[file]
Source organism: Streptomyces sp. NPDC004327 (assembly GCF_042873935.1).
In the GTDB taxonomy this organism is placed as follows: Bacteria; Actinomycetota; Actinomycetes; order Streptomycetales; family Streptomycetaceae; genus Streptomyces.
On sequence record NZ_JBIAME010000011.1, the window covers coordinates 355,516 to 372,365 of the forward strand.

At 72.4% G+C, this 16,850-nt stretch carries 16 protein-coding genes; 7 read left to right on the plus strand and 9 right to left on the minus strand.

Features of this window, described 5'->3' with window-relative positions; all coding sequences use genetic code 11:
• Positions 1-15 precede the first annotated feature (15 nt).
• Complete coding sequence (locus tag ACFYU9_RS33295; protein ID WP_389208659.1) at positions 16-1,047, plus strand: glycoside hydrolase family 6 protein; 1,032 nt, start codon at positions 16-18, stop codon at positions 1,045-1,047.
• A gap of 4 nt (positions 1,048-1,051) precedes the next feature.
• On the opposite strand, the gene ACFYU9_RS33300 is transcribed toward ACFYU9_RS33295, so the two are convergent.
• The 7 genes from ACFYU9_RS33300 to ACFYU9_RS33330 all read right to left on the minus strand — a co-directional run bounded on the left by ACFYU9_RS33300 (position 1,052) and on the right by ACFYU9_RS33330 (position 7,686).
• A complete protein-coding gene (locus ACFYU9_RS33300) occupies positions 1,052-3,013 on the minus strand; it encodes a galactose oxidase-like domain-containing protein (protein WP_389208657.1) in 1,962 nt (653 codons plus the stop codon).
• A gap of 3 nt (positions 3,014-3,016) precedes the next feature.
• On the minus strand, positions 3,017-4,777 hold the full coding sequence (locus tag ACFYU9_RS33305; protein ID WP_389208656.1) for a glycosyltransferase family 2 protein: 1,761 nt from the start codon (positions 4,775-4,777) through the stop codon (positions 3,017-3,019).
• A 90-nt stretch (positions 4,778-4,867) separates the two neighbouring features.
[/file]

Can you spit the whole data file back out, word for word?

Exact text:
Source organism: Streptomyces sp. NPDC004327 (assembly GCF_042873935.1).
In the GTDB taxonomy this organism is placed as follows: Bacteria; Actinomycetota; Actinomycetes; order Streptomycetales; family Streptomycetaceae; genus Streptomyces.
On sequence record NZ_JBIAME010000011.1, the window covers coordinates 355,516 to 372,365 of the forward strand.

At 72.4% G+C, this 16,850-nt stretch carries 16 protein-coding genes; 7 read left to right on the plus strand and 9 right to left on the minus strand.

Features of this window, described 5'->3' with window-relative positions; all coding sequences use genetic code 11:
• Positions 1-15 precede the first annotated feature (15 nt).
• Complete coding sequence (locus tag ACFYU9_RS33295; protein ID WP_389208659.1) at positions 16-1,047, plus strand: glycoside hydrolase family 6 protein; 1,032 nt, start codon at positions 16-18, stop codon at positions 1,045-1,047.
• A gap of 4 nt (positions 1,048-1,051) precedes the next feature.
• On the opposite strand, the gene ACFYU9_RS33300 is transcribed toward ACFYU9_RS33295, so the two are convergent.
• The 7 genes from ACFYU9_RS33300 to ACFYU9_RS33330 all read right to left on the minus strand — a co-directional run bounded on the left by ACFYU9_RS33300 (position 1,052) and on the right by ACFYU9_RS33330 (position 7,686).
• A complete protein-coding gene (locus ACFYU9_RS33300) occupies positions 1,052-3,013 on the minus strand; it encodes a galactose oxidase-like domain-containing protein (protein WP_389208657.1) in 1,962 nt (653 codons plus the stop codon).
• A gap of 3 nt (positions 3,014-3,016) precedes the next feature.
• On the minus strand, positions 3,017-4,777 hold the full coding sequence (locus tag ACFYU9_RS33305; protein ID WP_389208656.1) for a glycosyltransferase family 2 protein: 1,761 nt from the start codon (positions 4,775-4,777) through the stop codon (positions 3,017-3,019).
• A 90-nt stretch (positions 4,778-4,867) separates the two neighbouring features.